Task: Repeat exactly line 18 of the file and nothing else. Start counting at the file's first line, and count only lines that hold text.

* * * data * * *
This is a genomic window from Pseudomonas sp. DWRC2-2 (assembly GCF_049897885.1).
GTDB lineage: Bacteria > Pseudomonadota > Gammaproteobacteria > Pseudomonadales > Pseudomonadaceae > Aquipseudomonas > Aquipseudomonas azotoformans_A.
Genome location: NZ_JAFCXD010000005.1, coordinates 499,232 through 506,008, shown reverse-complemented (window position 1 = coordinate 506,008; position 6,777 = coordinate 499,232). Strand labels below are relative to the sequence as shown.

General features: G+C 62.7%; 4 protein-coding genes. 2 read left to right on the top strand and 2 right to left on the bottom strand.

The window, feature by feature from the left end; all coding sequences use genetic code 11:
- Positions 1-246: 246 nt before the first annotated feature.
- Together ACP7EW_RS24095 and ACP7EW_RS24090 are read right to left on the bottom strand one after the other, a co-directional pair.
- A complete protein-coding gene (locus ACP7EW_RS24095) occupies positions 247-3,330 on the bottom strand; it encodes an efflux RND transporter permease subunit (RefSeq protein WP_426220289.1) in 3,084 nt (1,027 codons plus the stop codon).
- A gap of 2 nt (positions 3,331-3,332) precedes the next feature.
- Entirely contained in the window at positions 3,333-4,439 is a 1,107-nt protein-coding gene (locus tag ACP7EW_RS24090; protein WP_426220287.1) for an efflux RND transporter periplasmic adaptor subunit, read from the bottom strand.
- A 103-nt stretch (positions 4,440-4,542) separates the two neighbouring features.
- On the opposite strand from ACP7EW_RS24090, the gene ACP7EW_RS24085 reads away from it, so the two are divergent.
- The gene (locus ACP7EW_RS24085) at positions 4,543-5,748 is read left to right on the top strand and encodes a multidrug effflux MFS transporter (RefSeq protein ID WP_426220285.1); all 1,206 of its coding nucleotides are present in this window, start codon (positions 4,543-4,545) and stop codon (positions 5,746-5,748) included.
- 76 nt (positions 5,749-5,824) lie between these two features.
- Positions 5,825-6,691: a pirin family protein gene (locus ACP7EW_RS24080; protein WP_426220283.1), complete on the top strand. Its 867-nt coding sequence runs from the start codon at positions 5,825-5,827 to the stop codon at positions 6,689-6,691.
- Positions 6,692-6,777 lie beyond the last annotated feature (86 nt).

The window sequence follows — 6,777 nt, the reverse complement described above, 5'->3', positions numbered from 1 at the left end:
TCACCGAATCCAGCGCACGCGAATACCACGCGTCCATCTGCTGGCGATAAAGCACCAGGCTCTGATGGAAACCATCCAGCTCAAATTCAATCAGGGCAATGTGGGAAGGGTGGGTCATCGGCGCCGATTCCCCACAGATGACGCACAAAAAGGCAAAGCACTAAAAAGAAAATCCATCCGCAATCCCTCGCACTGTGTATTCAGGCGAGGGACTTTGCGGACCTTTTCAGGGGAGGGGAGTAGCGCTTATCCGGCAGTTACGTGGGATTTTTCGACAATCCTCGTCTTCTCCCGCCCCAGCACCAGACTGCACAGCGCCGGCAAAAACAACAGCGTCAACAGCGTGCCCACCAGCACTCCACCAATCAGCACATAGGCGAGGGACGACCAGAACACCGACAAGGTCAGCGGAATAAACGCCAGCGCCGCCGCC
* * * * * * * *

TCACCGAATCCAGCGCACGCGAATACCACGCGTCCATCTGCTGGCGATAAAGCACCAGGCTCTGATGGAAACCATCCAGCTCAAATTCAATCAGGGCAATGTGGGAAGGGTGGGTCATCGGCGCCGATTCCCCACAGATGACGCACAAAAAGGCAAAGCACTAAAAAGAAAATCCATCCGCAATCCCTCGCACTGTGTATTCAGGCGAGGGACTTTGCGGACCTTTTCAGGGGAGGGGAGTAGCGCTTATCCGGCAGTTACGTGGGATTTTTCGACAATCCTCGTCTTCTCCCGCCCCAGCACCAGACTGCACAGCGCCGGCAAAAACAACAGCGTCAACAGCGTGCCCACCAGCACTCCACCAATCAGCACATAGGCGAGGGACGACCAGAACACCGACAAGGTCAGCGGAATAAACGCCAGCGCCGCCGCC